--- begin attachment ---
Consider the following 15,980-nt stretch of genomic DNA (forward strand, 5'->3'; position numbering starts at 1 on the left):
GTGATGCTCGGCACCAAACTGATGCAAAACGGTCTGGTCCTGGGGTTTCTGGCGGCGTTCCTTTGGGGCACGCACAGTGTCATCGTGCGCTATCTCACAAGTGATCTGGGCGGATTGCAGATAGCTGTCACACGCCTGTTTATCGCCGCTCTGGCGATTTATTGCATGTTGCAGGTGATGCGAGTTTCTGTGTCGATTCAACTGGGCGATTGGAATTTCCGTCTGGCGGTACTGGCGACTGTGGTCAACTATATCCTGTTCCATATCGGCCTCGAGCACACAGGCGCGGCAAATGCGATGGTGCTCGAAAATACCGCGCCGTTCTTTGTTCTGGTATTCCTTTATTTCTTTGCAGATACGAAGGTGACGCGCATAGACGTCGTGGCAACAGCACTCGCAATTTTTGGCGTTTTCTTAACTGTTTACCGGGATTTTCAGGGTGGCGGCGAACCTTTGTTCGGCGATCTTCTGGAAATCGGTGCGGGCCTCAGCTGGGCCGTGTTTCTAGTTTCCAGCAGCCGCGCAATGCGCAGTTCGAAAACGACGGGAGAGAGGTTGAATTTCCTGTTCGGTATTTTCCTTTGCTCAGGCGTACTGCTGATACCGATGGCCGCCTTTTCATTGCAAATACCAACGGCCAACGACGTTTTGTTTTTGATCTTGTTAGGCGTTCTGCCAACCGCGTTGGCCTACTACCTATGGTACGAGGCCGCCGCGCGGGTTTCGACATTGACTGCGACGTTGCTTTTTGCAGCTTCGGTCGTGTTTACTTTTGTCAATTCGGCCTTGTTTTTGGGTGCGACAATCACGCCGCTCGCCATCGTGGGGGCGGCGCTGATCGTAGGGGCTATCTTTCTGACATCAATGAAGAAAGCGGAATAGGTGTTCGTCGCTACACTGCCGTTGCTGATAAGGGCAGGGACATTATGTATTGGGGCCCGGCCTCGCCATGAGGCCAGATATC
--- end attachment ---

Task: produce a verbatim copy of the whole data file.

Consider the following 15,980-nt stretch of genomic DNA (forward strand, 5'->3'; position numbering starts at 1 on the left):
GTGATGCTCGGCACCAAACTGATGCAAAACGGTCTGGTCCTGGGGTTTCTGGCGGCGTTCCTTTGGGGCACGCACAGTGTCATCGTGCGCTATCTCACAAGTGATCTGGGCGGATTGCAGATAGCTGTCACACGCCTGTTTATCGCCGCTCTGGCGATTTATTGCATGTTGCAGGTGATGCGAGTTTCTGTGTCGATTCAACTGGGCGATTGGAATTTCCGTCTGGCGGTACTGGCGACTGTGGTCAACTATATCCTGTTCCATATCGGCCTCGAGCACACAGGCGCGGCAAATGCGATGGTGCTCGAAAATACCGCGCCGTTCTTTGTTCTGGTATTCCTTTATTTCTTTGCAGATACGAAGGTGACGCGCATAGACGTCGTGGCAACAGCACTCGCAATTTTTGGCGTTTTCTTAACTGTTTACCGGGATTTTCAGGGTGGCGGCGAACCTTTGTTCGGCGATCTTCTGGAAATCGGTGCGGGCCTCAGCTGGGCCGTGTTTCTAGTTTCCAGCAGCCGCGCAATGCGCAGTTCGAAAACGACGGGAGAGAGGTTGAATTTCCTGTTCGGTATTTTCCTTTGCTCAGGCGTACTGCTGATACCGATGGCCGCCTTTTCATTGCAAATACCAACGGCCAACGACGTTTTGTTTTTGATCTTGTTAGGCGTTCTGCCAACCGCGTTGGCCTACTACCTATGGTACGAGGCCGCCGCGCGGGTTTCGACATTGACTGCGACGTTGCTTTTTGCAGCTTCGGTCGTGTTTACTTTTGTCAATTCGGCCTTGTTTTTGGGTGCGACAATCACGCCGCTCGCCATCGTGGGGGCGGCGCTGATCGTAGGGGCTATCTTTCTGACATCAATGAAGAAAGCGGAATAGGTGTTCGTCGCTACACTGCCGTTGCTGATAAGGGCAGGGACATTATGTATTGGGGCCCGGCCTCGCCATGAGGCCAGATATC